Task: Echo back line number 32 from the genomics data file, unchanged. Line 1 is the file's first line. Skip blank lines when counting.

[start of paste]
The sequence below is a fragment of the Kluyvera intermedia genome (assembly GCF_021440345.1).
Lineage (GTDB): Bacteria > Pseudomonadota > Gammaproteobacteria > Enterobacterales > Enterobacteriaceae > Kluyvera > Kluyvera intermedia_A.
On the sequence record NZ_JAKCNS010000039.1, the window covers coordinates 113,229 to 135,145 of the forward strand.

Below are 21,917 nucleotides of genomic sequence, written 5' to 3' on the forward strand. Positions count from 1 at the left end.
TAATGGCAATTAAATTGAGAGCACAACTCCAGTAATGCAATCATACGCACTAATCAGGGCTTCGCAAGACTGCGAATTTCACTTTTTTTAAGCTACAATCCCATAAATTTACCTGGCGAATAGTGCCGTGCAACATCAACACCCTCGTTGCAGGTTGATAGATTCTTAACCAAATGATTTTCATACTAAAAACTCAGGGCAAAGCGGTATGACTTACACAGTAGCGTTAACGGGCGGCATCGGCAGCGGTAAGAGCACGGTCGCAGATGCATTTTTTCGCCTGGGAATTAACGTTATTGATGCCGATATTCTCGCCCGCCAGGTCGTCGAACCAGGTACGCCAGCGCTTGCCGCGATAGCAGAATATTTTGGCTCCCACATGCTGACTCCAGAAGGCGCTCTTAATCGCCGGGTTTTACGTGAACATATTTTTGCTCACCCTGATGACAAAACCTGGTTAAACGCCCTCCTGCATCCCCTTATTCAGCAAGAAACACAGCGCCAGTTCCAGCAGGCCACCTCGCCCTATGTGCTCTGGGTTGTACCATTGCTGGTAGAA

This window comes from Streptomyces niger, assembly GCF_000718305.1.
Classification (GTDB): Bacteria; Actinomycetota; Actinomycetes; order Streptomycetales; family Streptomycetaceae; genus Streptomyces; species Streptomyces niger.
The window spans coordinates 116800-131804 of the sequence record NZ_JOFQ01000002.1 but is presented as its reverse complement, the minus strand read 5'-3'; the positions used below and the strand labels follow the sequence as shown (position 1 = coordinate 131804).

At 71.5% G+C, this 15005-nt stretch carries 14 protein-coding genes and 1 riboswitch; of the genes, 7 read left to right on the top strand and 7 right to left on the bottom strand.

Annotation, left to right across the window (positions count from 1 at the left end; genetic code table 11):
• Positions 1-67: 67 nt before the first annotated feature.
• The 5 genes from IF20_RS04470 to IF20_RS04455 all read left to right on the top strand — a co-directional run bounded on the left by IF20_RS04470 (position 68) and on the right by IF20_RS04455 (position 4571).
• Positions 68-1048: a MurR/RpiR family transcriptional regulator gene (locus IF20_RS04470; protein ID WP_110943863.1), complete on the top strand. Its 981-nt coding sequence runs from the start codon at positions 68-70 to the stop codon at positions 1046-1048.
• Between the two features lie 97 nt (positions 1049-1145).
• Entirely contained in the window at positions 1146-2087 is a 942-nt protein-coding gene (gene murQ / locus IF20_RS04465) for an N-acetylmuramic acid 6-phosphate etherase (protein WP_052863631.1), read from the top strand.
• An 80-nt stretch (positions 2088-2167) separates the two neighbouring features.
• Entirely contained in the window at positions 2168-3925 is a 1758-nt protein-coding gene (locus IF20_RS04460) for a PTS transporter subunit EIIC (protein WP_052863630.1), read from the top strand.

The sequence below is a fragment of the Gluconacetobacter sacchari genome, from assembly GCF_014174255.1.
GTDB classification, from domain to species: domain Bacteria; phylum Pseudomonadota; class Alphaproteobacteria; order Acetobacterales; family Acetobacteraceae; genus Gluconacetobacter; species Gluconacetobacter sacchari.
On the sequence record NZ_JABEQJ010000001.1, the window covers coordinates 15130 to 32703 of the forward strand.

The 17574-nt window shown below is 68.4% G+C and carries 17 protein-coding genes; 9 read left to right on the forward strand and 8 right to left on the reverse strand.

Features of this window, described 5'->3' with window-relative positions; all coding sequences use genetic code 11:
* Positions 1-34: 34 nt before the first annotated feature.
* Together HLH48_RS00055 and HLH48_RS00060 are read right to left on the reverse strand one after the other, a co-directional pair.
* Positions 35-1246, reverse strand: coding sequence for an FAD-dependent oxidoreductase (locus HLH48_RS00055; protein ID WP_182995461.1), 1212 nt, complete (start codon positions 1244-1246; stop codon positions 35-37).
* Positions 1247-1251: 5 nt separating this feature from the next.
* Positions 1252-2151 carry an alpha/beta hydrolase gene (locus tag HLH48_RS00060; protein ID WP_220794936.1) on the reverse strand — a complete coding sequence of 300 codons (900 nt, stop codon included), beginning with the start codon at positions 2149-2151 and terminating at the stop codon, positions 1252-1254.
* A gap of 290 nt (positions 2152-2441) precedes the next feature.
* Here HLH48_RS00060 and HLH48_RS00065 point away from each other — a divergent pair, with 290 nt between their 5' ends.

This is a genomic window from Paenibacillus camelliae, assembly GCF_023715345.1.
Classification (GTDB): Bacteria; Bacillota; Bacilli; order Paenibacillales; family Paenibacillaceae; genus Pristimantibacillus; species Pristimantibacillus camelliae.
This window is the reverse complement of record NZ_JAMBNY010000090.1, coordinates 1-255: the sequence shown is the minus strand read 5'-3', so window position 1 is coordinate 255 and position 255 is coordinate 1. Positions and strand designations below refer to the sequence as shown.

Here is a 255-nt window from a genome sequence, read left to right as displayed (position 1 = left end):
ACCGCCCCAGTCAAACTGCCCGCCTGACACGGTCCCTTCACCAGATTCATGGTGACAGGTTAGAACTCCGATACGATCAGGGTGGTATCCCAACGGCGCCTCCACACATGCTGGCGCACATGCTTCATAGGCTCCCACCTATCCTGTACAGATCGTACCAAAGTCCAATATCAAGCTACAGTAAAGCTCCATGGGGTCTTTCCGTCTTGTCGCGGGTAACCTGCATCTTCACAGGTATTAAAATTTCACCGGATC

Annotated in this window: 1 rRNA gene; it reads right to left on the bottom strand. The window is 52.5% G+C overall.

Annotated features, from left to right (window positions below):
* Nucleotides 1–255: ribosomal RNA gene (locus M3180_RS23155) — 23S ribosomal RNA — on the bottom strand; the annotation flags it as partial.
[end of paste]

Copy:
This window is the reverse complement of record NZ_JAMBNY010000090.1, coordinates 1-255: the sequence shown is the minus strand read 5'-3', so window position 1 is coordinate 255 and position 255 is coordinate 1. Positions and strand designations below refer to the sequence as shown.